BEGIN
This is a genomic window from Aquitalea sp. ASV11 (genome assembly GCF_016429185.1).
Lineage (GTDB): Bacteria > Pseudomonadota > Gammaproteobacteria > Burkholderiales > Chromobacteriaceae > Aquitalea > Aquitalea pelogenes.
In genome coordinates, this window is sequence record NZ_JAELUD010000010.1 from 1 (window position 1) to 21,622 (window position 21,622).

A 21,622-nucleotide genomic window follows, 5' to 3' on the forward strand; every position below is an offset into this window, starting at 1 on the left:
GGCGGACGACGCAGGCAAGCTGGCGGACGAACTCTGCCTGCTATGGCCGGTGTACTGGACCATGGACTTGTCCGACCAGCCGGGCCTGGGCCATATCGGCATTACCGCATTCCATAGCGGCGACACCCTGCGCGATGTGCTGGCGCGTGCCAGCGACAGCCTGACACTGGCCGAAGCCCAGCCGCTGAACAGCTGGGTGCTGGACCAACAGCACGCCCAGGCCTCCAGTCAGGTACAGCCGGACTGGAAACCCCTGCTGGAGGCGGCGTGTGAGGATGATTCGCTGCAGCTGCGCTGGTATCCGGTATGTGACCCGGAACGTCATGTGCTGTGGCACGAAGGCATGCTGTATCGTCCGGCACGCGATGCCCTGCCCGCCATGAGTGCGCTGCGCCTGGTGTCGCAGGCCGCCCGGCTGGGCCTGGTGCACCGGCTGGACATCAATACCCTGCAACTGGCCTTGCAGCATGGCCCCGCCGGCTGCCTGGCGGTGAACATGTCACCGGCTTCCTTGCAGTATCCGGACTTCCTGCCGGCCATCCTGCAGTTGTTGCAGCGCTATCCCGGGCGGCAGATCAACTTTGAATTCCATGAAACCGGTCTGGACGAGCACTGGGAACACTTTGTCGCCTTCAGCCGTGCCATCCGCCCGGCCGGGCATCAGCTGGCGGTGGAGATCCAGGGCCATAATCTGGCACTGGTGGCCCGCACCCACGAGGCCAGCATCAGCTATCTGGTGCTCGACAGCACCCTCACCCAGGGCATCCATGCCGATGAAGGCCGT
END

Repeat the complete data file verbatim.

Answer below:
This is a genomic window from Aquitalea sp. ASV11 (genome assembly GCF_016429185.1).
Lineage (GTDB): Bacteria > Pseudomonadota > Gammaproteobacteria > Burkholderiales > Chromobacteriaceae > Aquitalea > Aquitalea pelogenes.
In genome coordinates, this window is sequence record NZ_JAELUD010000010.1 from 1 (window position 1) to 21,622 (window position 21,622).

A 21,622-nucleotide genomic window follows, 5' to 3' on the forward strand; every position below is an offset into this window, starting at 1 on the left:
GGCGGACGACGCAGGCAAGCTGGCGGACGAACTCTGCCTGCTATGGCCGGTGTACTGGACCATGGACTTGTCCGACCAGCCGGGCCTGGGCCATATCGGCATTACCGCATTCCATAGCGGCGACACCCTGCGCGATGTGCTGGCGCGTGCCAGCGACAGCCTGACACTGGCCGAAGCCCAGCCGCTGAACAGCTGGGTGCTGGACCAACAGCACGCCCAGGCCTCCAGTCAGGTACAGCCGGACTGGAAACCCCTGCTGGAGGCGGCGTGTGAGGATGATTCGCTGCAGCTGCGCTGGTATCCGGTATGTGACCCGGAACGTCATGTGCTGTGGCACGAAGGCATGCTGTATCGTCCGGCACGCGATGCCCTGCCCGCCATGAGTGCGCTGCGCCTGGTGTCGCAGGCCGCCCGGCTGGGCCTGGTGCACCGGCTGGACATCAATACCCTGCAACTGGCCTTGCAGCATGGCCCCGCCGGCTGCCTGGCGGTGAACATGTCACCGGCTTCCTTGCAGTATCCGGACTTCCTGCCGGCCATCCTGCAGTTGTTGCAGCGCTATCCCGGGCGGCAGATCAACTTTGAATTCCATGAAACCGGTCTGGACGAGCACTGGGAACACTTTGTCGCCTTCAGCCGTGCCATCCGCCCGGCCGGGCATCAGCTGGCGGTGGAGATCCAGGGCCATAATCTGGCACTGGTGGCCCGCACCCACGAGGCCAGCATCAGCTATCTGGTGCTCGACAGCACCCTCACCCAGGGCATCCATGCCGATGAAGGCCGT